On Still Alice

Still_Alice_-_Movie_PosterRecently I caught the well-regarded film Still Alice. At the risk of offering a significant spoiler, one scene in particular struck me and stayed with me long afterward.

The title character is suffering an aggressive loss of her mind with Alzheimer’s disease. Anticipating a debilitating future, she sends herself a message, which turns up for the future self during a frustrating time on the computer.

Alice in the past carefully instructs her ill future self to find some hidden pills, consume them all, and go to sleep.

I wasn’t surprised that the character, a professional woman, career-driven with high standards, would not want to live a life far less than she was accustomed. As it happens in the film, the euthanasia isn’t successful. The future Alice must listen to the message three or four times, finally taking the laptop to the hiding place for the pills. But an entry in the home startles her, and the pills are dropped on the floor.

I thought about the moral culpability in such a case. Past Alice was unsuccessful in getting her future self to commit suicide, but only because of an accident. The future self was incapable of making a decision about ending her life early. But the past self carries the moral wrong, regardless. What happens as a person’s awareness winks out of existence? How does God view such a thing? If the person is “still Alice,” what of that? What if she entered the deep fog of disease unrepentant?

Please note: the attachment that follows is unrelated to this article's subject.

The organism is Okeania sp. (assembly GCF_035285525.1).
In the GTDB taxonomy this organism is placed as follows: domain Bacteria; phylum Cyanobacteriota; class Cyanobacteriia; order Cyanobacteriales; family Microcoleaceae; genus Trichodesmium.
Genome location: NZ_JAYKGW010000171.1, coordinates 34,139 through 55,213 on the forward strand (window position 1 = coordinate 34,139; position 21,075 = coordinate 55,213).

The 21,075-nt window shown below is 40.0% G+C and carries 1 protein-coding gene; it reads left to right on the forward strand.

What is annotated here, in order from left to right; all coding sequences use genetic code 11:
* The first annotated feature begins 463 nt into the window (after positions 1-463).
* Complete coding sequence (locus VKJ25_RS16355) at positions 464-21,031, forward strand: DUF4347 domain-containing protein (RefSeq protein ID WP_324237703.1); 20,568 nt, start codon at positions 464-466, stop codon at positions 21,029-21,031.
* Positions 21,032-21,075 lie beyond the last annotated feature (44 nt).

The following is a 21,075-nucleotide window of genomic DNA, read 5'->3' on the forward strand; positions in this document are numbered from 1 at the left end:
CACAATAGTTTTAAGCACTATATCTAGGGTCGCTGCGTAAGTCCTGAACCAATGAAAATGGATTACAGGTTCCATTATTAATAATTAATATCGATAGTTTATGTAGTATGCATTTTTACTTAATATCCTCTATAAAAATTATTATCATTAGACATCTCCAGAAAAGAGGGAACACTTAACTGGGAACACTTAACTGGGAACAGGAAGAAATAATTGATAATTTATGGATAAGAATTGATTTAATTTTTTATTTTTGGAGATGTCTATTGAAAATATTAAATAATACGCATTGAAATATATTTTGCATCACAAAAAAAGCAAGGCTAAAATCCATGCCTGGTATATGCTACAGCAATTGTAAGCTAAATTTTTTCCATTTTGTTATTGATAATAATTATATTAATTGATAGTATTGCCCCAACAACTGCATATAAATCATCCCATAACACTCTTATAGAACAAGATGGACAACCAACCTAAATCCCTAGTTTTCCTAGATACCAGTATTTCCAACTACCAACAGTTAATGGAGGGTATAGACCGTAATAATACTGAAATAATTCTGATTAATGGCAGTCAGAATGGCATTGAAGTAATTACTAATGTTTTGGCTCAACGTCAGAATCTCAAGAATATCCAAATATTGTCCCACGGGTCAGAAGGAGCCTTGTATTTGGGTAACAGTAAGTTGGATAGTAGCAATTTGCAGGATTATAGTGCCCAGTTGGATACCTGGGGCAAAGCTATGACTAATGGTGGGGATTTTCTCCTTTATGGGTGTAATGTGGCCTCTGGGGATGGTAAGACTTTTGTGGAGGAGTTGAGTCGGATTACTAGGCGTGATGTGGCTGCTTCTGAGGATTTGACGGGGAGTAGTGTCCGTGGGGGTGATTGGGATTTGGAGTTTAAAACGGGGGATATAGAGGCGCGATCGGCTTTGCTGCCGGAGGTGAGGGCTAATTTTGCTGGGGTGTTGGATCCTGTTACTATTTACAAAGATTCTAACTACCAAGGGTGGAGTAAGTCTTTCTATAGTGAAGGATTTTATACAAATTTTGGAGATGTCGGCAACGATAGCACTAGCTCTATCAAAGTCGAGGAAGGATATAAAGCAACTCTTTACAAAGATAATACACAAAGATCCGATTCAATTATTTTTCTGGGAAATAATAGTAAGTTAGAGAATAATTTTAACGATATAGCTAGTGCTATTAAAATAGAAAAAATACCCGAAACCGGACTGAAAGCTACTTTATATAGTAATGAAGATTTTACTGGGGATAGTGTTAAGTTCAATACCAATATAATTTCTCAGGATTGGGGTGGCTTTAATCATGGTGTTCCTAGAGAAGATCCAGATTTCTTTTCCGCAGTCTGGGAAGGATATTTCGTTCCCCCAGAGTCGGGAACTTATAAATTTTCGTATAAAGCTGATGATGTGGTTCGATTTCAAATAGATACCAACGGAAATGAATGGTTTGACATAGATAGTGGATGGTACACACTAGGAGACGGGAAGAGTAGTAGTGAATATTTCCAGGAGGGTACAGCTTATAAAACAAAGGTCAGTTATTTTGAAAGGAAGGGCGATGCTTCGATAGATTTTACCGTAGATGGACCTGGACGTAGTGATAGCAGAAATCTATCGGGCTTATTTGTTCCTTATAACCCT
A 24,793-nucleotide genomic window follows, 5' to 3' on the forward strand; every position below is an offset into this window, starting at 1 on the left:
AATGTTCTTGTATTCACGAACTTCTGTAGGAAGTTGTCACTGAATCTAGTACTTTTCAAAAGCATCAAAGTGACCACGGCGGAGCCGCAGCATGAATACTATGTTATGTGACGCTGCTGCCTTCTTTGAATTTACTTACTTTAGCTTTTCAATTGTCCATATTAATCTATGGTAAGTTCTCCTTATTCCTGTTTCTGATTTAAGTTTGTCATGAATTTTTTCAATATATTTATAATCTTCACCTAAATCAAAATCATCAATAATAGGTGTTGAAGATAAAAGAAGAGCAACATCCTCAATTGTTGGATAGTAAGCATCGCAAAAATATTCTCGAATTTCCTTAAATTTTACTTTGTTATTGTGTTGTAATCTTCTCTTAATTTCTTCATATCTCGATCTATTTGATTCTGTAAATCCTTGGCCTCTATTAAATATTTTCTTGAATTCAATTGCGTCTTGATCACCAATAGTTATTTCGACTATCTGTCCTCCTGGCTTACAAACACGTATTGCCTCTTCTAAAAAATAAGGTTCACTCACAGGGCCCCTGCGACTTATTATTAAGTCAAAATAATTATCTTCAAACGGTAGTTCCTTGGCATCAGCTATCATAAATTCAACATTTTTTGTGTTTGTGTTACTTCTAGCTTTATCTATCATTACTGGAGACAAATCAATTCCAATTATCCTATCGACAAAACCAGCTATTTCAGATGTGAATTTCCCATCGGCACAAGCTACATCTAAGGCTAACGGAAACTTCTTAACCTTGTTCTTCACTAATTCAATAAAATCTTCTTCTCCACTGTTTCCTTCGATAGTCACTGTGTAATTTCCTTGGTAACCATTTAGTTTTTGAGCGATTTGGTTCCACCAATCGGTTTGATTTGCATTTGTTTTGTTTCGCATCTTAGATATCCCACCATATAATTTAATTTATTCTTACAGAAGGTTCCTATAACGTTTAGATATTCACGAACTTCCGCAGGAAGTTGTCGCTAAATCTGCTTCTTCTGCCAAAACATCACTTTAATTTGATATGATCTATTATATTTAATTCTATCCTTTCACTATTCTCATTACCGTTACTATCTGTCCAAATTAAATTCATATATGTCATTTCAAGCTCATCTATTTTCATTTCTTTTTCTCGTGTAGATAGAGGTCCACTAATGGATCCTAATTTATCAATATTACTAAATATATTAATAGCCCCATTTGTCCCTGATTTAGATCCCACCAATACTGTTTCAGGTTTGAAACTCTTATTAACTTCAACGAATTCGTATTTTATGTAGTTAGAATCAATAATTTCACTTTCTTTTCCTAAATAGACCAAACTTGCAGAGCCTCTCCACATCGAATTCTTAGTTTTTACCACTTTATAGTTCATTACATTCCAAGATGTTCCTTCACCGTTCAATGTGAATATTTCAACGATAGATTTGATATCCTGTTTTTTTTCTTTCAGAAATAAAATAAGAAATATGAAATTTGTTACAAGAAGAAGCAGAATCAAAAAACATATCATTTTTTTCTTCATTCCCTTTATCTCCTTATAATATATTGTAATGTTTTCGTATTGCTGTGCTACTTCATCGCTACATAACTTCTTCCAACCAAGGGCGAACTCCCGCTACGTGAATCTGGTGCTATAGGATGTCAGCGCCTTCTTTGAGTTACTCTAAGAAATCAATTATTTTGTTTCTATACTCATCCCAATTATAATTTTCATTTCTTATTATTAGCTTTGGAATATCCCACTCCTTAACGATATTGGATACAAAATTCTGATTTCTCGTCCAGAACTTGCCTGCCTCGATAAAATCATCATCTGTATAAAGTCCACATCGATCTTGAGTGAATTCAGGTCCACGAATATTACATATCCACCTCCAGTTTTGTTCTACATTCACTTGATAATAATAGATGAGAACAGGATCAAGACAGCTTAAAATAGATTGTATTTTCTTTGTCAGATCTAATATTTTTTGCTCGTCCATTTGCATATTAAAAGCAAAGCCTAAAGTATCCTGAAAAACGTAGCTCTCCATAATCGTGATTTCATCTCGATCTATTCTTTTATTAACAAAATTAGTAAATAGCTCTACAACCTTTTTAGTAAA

I imagine some Christian reviewers had doubts about the film. I don’t know–I didn’t research them. I am in favor of the portrayal in Still Alice, however. For me it intensified my reflection on this illness and the end of life issue. I thought the actor, Julianne Moore, was brilliant throughout: playing the intelligent academic, the family woman, and the fading victim of Alzheimer’s disease. The supporting cast was uniformly excellent.

Anybody else see it?

About catholicsensibility

Todd lives in the Pacific Northwest, serving a Catholic parish as a lay minister.
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One Response to On Still Alice

  1. Atheist Max says:

    “But the past self carries the moral wrong, regardless.”

    No. The past self had the morality of the situation exactly right. Morality is complex, it is not a simple biblical pablum about life at any cost.

    When a person arrives at a disastrous nonexistence – a vegetative state where the brain is dead but the body carries on pointlessly – the lost person saw it coming and knew best for themselves. Loved ones can only watch in vain as the person long gone cannot even grasp for what they have lost. So vacant is their existence.

    It is like biblical heaven. Empty nonsense. A world so distorted one could not know and could not care which of her children or ex-husbands made it to the promised land with her or who is missing. Has Hell or Heaven ever been so pointless? Fortunately for them, life is brief. Thankfully, death is an eternal deliverance. And for most of the people with Alzheimers it should happen as they wished – when they were aware of themselves.

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